One day when I was in the 4th Grade, I developed some spots on my skin. They were red and itched quite a bit. They resembled mosquito bites. I had a few on my arm, my stomach, and my back. It was like they were multiplying. I showed them to my Momma and she said, “Those aren’t mosquito bites. You have chickenpox!”
I was out of school for two weeks. Ordinarily, I would have been thrilled. But I was covered in these things from head to toe. Literally. I couldn’t play with any of my friends even after they arrived home from school or on the weekend. I was contagious. No varicella vaccine in the ’70s. My mother had to give me hot baths and slather pink calamine lotion all over my body. I’ll spare you the description of the boils. Ugghhh! Every time I even thought about scratching my skin, my parents warned me that I would have a scar in that spot. I was petrified.
I remember sitting on my bed with my Holly Hobbie bedspread and sheets wondering what I could do all day. I had a walk-in closet that was just big enough to fit a desk and chair in. I would sit in there and read. I could close the door because I had a light in there. A lone light bulb with a string hanging from it. There was a full length mirror on the door. I would stare at my chickenpox reflection and my messy hair. Those suckers were on my scalp too. I was in my own little world.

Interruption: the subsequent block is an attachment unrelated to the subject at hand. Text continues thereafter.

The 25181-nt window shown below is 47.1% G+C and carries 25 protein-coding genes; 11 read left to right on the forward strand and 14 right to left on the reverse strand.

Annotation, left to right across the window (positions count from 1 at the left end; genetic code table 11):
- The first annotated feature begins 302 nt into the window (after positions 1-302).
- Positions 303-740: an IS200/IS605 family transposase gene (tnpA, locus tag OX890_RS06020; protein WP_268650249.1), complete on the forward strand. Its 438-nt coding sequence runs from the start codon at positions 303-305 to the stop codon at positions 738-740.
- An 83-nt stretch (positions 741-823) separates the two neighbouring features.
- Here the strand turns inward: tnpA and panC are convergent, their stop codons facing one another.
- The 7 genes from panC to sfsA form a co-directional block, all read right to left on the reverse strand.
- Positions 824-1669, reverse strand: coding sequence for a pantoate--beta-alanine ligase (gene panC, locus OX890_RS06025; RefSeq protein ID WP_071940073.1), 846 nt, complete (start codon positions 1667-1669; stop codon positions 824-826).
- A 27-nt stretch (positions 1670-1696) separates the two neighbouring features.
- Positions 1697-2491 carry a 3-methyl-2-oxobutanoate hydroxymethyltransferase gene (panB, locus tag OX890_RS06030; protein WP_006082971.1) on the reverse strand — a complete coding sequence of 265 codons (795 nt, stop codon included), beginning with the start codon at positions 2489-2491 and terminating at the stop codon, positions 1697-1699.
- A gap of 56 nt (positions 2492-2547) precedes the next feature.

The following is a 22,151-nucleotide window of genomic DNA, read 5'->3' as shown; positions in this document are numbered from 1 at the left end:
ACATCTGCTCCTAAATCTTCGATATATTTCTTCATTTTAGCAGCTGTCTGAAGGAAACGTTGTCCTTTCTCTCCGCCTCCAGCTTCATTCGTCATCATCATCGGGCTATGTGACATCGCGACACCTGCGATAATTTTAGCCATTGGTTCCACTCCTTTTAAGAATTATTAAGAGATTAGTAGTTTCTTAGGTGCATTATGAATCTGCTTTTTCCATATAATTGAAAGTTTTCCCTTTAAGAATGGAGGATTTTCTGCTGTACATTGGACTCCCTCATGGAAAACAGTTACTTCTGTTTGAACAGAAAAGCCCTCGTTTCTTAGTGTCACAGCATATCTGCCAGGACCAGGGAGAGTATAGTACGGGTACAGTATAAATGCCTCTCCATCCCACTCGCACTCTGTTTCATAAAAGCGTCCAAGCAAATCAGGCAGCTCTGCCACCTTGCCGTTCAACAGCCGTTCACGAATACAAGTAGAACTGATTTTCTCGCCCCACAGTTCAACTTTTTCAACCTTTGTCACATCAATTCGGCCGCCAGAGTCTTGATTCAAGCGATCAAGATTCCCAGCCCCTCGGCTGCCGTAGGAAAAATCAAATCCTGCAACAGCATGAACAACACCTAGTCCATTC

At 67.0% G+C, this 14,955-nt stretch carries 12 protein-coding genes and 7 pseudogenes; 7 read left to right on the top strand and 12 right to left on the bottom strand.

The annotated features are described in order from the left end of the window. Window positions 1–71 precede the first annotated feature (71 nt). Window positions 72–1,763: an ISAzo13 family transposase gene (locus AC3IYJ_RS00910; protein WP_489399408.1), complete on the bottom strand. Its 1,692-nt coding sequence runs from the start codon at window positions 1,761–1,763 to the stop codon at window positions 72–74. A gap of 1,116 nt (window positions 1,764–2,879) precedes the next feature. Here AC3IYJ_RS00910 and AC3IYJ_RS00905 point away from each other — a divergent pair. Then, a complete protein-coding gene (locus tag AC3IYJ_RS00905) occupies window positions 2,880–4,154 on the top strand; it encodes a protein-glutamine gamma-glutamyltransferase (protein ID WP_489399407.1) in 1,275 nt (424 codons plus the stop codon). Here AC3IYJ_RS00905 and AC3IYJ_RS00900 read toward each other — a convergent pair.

Momma and Daddy checked in with the school regularly, so I wouldn’t be behind when I returned. A few weeks prior, my class had been studying multiplication. I had worked on this at my desk in the closet many times. Daddy tells me that my class is now working on division. OMG! I’m going to miss division. My whole class is going to know how to do it and not me! Daddy calmed me down and said, “It’s just multiplication backwards.” Then he did some written exercises with me until it clicked and I felt comfortable with it. I practiced and practiced until I got it right. I couldn’t wait to get back to school and let everyone know that I didn’t miss a thing.
Do you have a chickenpox story? Or a similar childhood tale?
This post is forDay 18 of the Blog Every Day In May Challenge: Tell a story from your childhood. Dig deep and try to be descriptive about what you remember and how you felt.